An equality law dubbed "socialism in one clause" will be scrapped, Home Secretary Theresa May said today.
The measure was intended to force public authorities to take into account disadvantage and inequalities when making decisions about policies.
But Mrs May, who is also the equalities minister, said in reality it was just another bureaucratic box to be ticked.
Harman's Law, named after the Labour deputy leader Harriet Harman who introduced it under the previous government, could have meant public spending would have been skewed towards certain parts of the country with public services being closed down in some areas to be reopened in others, Mrs May said.
Bin collections and bus routes would have had to be designed "not on the basis of practical need but on this one politically-motivated target".
Mrs May said the previous Labour government "thought they could make people's lives better by simply passing a law saying that they should be better".
"That was as ridiculous as it was simplistic and that is why I am announcing today that we are scrapping the socio-economic duty for good," she said.
"We shouldn't just compensate people for the barriers to opportunity that they face, we should take action to tear down those barriers altogether."
But it is still unclear whether the Government will go ahead with Labour legislation which would require employers to disclose whether they pay women as much as men.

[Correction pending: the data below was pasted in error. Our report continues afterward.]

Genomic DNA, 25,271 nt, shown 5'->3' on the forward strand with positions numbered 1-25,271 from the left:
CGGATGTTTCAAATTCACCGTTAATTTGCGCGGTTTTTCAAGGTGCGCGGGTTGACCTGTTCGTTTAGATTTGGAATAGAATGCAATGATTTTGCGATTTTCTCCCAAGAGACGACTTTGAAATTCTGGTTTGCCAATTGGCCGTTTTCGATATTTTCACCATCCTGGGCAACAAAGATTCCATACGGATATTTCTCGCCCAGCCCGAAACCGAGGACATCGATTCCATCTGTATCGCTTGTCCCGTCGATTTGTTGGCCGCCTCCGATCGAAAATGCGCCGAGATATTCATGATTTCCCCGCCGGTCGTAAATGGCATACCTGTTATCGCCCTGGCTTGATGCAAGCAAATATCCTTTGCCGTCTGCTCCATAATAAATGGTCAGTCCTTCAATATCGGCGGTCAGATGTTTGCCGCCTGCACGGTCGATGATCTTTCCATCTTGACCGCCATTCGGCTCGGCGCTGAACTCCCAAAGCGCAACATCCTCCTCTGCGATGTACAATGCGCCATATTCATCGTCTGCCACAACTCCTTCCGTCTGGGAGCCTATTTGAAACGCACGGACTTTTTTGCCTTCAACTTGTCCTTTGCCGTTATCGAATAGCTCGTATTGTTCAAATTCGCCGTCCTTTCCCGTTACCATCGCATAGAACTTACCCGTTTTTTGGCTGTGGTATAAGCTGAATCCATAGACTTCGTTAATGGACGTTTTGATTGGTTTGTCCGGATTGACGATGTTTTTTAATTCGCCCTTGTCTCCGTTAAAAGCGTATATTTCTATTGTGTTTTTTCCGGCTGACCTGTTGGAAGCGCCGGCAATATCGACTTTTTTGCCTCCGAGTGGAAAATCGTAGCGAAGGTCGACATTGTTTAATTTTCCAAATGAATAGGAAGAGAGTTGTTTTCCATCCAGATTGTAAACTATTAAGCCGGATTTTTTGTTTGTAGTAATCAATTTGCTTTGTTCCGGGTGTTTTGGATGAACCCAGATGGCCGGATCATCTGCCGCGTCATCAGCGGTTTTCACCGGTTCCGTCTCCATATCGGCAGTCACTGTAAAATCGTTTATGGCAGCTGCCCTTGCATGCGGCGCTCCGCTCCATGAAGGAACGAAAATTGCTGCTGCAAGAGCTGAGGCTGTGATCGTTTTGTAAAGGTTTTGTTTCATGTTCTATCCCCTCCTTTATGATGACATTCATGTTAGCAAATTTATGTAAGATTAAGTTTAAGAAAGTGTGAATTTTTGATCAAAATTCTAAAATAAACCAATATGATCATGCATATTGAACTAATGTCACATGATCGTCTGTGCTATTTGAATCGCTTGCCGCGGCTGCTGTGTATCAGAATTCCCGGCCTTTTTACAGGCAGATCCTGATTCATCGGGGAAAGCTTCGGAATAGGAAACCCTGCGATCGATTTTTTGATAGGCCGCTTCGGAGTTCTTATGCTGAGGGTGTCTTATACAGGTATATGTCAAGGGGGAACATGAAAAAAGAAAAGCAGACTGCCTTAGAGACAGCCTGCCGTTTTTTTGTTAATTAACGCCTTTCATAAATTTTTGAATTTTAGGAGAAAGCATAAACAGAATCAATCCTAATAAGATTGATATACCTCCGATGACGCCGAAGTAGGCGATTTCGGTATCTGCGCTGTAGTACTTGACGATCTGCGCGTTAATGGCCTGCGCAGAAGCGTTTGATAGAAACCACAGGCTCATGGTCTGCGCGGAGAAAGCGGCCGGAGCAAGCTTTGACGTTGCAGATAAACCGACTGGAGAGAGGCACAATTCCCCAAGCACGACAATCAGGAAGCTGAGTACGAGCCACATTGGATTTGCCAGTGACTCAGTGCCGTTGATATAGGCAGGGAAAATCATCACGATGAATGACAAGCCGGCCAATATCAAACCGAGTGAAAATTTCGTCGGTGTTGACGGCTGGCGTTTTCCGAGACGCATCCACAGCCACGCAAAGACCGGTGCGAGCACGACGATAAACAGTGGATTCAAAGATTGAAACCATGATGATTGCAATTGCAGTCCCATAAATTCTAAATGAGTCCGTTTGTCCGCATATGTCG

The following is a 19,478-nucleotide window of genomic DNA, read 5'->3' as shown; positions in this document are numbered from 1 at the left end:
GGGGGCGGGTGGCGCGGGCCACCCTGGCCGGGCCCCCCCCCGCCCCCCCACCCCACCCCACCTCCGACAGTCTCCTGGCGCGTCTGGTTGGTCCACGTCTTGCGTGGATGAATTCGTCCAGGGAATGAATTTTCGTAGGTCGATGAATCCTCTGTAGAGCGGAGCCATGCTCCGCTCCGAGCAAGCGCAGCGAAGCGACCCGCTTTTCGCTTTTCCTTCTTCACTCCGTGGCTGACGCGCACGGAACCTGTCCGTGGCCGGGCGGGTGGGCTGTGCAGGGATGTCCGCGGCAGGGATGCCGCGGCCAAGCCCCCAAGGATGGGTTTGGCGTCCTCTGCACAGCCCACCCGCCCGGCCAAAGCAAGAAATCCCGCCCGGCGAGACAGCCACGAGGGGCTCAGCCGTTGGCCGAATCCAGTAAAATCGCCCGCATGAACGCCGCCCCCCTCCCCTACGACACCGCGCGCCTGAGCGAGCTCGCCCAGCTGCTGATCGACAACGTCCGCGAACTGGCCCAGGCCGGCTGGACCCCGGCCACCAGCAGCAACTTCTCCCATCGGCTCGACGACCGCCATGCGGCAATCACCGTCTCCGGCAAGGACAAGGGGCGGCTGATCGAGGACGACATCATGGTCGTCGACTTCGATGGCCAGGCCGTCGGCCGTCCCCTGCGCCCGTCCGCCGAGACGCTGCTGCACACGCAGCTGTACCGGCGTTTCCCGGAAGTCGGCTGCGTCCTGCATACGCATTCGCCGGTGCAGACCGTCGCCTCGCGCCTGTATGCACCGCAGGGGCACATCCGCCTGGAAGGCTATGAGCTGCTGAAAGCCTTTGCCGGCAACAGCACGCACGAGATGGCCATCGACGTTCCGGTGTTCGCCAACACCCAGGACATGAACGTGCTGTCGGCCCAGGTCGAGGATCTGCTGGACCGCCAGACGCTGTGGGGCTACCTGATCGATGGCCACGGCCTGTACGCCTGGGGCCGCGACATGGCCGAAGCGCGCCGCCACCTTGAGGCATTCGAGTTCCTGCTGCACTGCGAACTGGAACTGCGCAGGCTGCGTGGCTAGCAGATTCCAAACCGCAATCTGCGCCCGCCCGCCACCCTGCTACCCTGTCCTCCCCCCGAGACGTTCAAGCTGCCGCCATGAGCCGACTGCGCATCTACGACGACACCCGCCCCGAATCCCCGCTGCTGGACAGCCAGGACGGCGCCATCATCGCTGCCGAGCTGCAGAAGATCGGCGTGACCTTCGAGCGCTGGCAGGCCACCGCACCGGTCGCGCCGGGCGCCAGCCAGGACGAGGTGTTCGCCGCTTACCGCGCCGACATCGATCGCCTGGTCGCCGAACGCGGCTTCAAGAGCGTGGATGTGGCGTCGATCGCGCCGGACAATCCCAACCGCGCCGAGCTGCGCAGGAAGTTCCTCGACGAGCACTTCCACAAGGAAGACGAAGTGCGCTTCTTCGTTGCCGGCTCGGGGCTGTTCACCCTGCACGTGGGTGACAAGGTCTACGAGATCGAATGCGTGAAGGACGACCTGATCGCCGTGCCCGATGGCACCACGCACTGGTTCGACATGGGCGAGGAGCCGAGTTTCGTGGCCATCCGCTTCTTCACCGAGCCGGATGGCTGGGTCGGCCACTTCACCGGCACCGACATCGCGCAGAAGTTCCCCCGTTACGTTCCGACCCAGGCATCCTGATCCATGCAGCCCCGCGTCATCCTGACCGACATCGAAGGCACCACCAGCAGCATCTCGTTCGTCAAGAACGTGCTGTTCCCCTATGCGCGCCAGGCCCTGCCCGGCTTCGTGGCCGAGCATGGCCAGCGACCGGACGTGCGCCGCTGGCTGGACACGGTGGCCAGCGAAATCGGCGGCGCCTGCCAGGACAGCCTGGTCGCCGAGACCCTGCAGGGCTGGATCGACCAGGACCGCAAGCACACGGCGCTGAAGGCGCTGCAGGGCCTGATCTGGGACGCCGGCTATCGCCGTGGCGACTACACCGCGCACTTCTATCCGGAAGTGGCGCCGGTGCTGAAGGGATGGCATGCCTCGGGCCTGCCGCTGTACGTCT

Mrs May said: "Decades after equal pay laws were passed the full-time gender pay gap for women stands at over 12%, increasing to 22% if part-time employees are included."
Asked what her plans were, she said the public would have to wait for a further announcement in the future.
But she added: "There will be something coming through on that."
Only about 90% of the Equality Act came into force in October, with the remainder put on hold as the Government reviewed several sections of the legislation passed by Parliament in April.
The Government's failure to implement the Act in full "undermines every speech coalition ministers ever gave endorsing the notion of a fairer Britain", campaigners said.
The Fawcett Society, which campaigns for gender equality, said failing to bring in the powers was "tantamount to endorsing the shocking gender pay gap".
Mrs May said the previous Labour government "stopped treating people like individuals and instead viewed them as part of some amorphous herd".
The coalition Government will stop dictating to people how they should behave, she said.
Among the measures outlined today, she said the Government will extend the right to request flexible working to everyone, not just parents and carers.
And she announced plans to make it possible for those with old convictions for consensual gay sex to apply for their record to be deleted from the police national computer.
But in a controversial introduction to the Home Secretary's speech, leading gay rights campaigner Ben Summerskill joked about the royal engagement.
"It's a very special day, of course, we're all celebrating Prince William's engagement," he said.
"I'm going to try to remember exactly who's partnered with whom. I think it's Katie Middleton with Prince William and Chelsy Davy with Prince Harry - and there's also Sir Noel Coward with the late Duke of Kent."